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NBA return during coronavirus longshot


NBA Return During Coronavirus Remains Longshot

NBA Return During Coronavirus Remains Longshot

It appears NBA players aren’t as anxious to return to the basketball courts as perhaps fans and sportsbooks would have liked.  At the end of last month, the NBA announced a plan that would allow teams to start holding limited practices provided the team’s home state had lifted its coronavirus stay-at-home order, allowing a return beginning May 8.

Despite the easing of public restrictions already in a couple of states, NBA players have politely said, “thanks, no thanks,” and won’t be donning their uniforms for a return anytime soon.

NBA Players Remain Benched Because Of COVID-19


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Brian Windhorst of ESPN broke the bad news to the basketball community on a SportsCenter broadcast, explaining that some franchises simply aren’t willing to get back on the court.

He explained, “Two teams that I talked to this morning that are in states where the stay-at-home orders have been lifted are not intending to open their facilities by Friday.  A third team that I talked to canvassed its players on a Zoom call last week, and the majority did not want the facility to re-open.”

To be fair, the players aren’t the only ones who are a little hesitant about getting a little hoops action, going, even if there is a limit of four players on the court at one time.  There’s a lot at stake for the teams, and they’re going to do whatever they have to do to protect their million-dollar assets.  In some cases, team owners like Mark Cuban of the Dallas Mavericks are making the decision.  Cuban told the Dallas Morning News, “We listen to health experts, not politicians.  When the NBA provides us with confirmation that it’s safe for our guys to move forward, we will move forward.”

It isn’t yet clear which teams might be benching their players until the air is cleared.  There is definitive word that one team is the Atlanta Hawks, which made its position known as soon as the league passed down its new protocols.  Georgia was a trend-setter, lifting its ban on non-essential businesses ahead of everyone else.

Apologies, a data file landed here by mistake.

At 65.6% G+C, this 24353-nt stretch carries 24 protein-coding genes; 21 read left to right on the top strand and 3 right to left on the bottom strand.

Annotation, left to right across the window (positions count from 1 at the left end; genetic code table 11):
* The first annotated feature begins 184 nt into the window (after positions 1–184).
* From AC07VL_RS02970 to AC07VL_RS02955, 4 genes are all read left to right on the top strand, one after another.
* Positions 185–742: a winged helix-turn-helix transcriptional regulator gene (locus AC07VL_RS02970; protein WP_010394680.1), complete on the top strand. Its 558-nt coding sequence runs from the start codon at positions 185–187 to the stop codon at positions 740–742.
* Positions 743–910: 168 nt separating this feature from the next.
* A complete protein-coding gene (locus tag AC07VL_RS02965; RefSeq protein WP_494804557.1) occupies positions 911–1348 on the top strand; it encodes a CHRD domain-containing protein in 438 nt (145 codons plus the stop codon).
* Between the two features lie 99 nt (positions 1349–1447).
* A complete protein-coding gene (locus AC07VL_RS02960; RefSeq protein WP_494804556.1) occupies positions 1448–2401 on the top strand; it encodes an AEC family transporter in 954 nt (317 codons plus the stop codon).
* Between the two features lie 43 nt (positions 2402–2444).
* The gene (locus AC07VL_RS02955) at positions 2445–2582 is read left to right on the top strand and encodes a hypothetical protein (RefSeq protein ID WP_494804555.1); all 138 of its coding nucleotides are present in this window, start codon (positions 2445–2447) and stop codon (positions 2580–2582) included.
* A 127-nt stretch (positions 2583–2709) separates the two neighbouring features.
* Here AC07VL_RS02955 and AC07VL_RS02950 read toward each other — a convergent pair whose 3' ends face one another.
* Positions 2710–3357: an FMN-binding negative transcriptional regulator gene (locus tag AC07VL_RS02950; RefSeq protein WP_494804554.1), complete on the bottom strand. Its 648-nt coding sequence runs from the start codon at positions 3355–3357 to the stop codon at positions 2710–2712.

There’s Still A Long Road Ahead

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One thing is a given – everyone wants their sports back.  However, there’s not much sense in trying to rush things back to normal if it could only lead to additional fallout down the road.  However, the good news is that the number of cases of severe coronavirus infections has diminished and it seems that science is doing its part to find a vaccine that works.  The general consensus remains, though, that it could be at least another month before any real progress in the sports world is seen.

That progress will come at some point, and the NBA is more determined than ever to finish the 2019-20 season.  Even if it means not picking up where it left off in March until September, the show must go on.  A September restart would force the following season to delay its launch, but desperate times call for desperate measures.  The coronavirus has upended things in a way no one could have ever expected, and there isn’t a single generally acceptable solution that could be applied to the situation.  As stressful as things are for the sports world, it’s time to take the punches and figure out how best to bounce back.

The CEO of the Orlando Magic confirmed the league’s position while speaking to an Orange County, FL business taskforce today.  Alex Martins asserted, “Our league has decided that we’re going to try to get in as much of our season and playoffs as the data will allow us to.  We’ll play as late as Labor Day if we have to and even delay, as was reported this past week, we’ve been having initial discussions about even delaying the start of next season based on trying to get as much as this season in as possible.”

Putting One Foot In Front Of The Other


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The return of NBA practices, even on a reduced level, may not be a huge step, but it is a step all the same.  It’s a step toward rebuilding the league, as well as the entire sports world, and a step toward the future.  At this point, the best alternative is to continue to put one foot in front of the other, taking things one step at a time, until some type of normalcy can be restored.

It isn’t going to be a 100-meter dash for the finish line, though, everyone will have to be prepared for a marathon run that requires a great deal of stamina.

Erik is a writer and a sports nut who has had the good fortune to be able to experience a wide variety of world sports action up close and personal. He enjoys staying on top of the changing world of athletics and capitalizing on his writing skills to offer a unique take on what's going on in the ever-changing athletics ecosystem.

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